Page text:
This kind of pressure is very common in our lives at work and at home.
Let us now explore in more detail, the pressure of feeling responsible.
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How personally responsible you feel you are responsible for this task or problem will affect the strength of pressure you feel inside.
Responsibility is the obligation of an employee to perform a task delegated to you. You feel a "pressure obligation" to perform that task, This responsibility pressure comes from managers above you who legally possesses "company authority" to get the required task done by a specific person: you.
Feeling responsible pressure can be in the form of a specific task to do or a generalised ongoing obligation pressure to broad aims such as minimising production errors, maximising good customer relations or achieving specific work targets or goals.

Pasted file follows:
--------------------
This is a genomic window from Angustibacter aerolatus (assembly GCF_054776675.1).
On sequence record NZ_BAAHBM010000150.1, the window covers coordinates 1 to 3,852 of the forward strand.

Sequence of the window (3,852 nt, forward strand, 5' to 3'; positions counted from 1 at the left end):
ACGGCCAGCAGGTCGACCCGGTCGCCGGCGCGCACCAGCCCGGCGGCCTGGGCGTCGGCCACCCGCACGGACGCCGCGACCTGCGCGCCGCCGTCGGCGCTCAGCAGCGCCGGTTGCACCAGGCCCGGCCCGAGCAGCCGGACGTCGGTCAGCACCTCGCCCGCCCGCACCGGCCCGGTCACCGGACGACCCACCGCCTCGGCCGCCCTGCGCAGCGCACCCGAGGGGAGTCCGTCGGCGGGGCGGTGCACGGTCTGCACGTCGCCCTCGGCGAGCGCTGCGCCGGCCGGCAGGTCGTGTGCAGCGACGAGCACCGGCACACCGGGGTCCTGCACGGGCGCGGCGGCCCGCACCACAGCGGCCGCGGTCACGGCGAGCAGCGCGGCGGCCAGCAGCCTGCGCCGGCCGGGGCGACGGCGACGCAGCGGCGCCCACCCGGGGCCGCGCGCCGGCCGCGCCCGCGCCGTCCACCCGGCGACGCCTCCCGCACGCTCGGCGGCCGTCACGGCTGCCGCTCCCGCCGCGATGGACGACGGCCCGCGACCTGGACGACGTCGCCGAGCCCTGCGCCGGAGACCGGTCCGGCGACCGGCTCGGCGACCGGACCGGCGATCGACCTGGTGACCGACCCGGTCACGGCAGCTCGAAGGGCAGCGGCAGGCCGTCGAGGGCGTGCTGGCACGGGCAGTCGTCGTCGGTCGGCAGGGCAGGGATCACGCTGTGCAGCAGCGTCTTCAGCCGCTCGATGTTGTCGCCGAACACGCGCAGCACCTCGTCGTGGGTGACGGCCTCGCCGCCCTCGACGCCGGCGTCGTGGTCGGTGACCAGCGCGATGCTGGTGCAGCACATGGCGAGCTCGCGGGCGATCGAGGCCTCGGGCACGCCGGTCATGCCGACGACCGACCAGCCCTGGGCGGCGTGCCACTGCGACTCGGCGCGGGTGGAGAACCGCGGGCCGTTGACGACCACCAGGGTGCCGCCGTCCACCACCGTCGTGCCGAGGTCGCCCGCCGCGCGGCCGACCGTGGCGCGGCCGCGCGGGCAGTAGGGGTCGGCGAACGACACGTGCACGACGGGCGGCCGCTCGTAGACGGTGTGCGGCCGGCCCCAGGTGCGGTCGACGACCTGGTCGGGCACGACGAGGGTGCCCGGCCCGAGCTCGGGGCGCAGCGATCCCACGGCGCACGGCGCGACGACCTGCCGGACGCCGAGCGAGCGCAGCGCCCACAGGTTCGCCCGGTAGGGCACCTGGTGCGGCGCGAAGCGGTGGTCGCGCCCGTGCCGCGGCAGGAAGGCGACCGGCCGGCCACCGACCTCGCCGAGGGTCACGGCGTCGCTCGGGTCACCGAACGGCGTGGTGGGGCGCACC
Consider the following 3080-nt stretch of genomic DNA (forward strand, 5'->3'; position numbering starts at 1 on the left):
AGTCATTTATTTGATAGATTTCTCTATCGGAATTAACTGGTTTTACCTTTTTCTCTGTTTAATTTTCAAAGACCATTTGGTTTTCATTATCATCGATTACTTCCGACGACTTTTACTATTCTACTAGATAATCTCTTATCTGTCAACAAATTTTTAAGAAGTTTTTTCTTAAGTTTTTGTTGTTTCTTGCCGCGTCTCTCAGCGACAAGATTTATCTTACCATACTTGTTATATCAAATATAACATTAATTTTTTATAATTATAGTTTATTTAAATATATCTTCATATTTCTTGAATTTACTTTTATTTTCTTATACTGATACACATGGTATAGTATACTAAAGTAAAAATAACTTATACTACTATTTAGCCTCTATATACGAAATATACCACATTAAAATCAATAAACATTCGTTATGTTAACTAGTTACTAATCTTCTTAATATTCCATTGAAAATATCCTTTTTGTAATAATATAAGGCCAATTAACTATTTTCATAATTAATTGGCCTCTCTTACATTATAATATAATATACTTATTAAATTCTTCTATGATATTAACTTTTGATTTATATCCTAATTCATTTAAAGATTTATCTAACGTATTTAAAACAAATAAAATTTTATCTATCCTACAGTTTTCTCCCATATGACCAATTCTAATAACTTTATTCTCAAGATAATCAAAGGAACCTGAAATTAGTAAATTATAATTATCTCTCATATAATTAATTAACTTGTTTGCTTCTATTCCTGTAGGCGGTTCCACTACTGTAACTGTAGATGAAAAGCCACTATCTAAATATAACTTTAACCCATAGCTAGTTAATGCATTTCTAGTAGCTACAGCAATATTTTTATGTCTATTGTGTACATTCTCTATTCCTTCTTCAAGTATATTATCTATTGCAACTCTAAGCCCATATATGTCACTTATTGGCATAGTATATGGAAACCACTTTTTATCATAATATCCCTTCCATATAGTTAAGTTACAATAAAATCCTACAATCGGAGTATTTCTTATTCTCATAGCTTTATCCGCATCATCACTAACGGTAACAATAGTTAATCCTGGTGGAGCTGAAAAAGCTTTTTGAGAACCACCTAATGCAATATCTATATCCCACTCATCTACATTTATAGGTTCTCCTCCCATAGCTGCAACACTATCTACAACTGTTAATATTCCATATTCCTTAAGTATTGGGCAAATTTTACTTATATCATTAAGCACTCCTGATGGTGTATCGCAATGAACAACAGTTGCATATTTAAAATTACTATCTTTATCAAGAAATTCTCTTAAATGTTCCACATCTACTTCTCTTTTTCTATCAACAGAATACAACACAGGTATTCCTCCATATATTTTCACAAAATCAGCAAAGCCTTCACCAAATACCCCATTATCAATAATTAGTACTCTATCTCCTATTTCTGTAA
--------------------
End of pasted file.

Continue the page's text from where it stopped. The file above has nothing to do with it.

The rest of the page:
Unlike coercion and control pressure, which is conveyed indirectly, hidden away, the pressure is in the open and targeted openly to you.
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When responsibility is made clear by your line manager in terms of targets or goals to achieve, it allows you to know by what standards your performance will be assessed. The feeling of responsibility then focuses on achieving those work output targets or time outcomes. The more committed you are you to achieving those targets, the greater intensity of responsibility pressure you feel.
Feeling responsible at work is wrapped up in the socially accepted authority power of your line manager and senior management.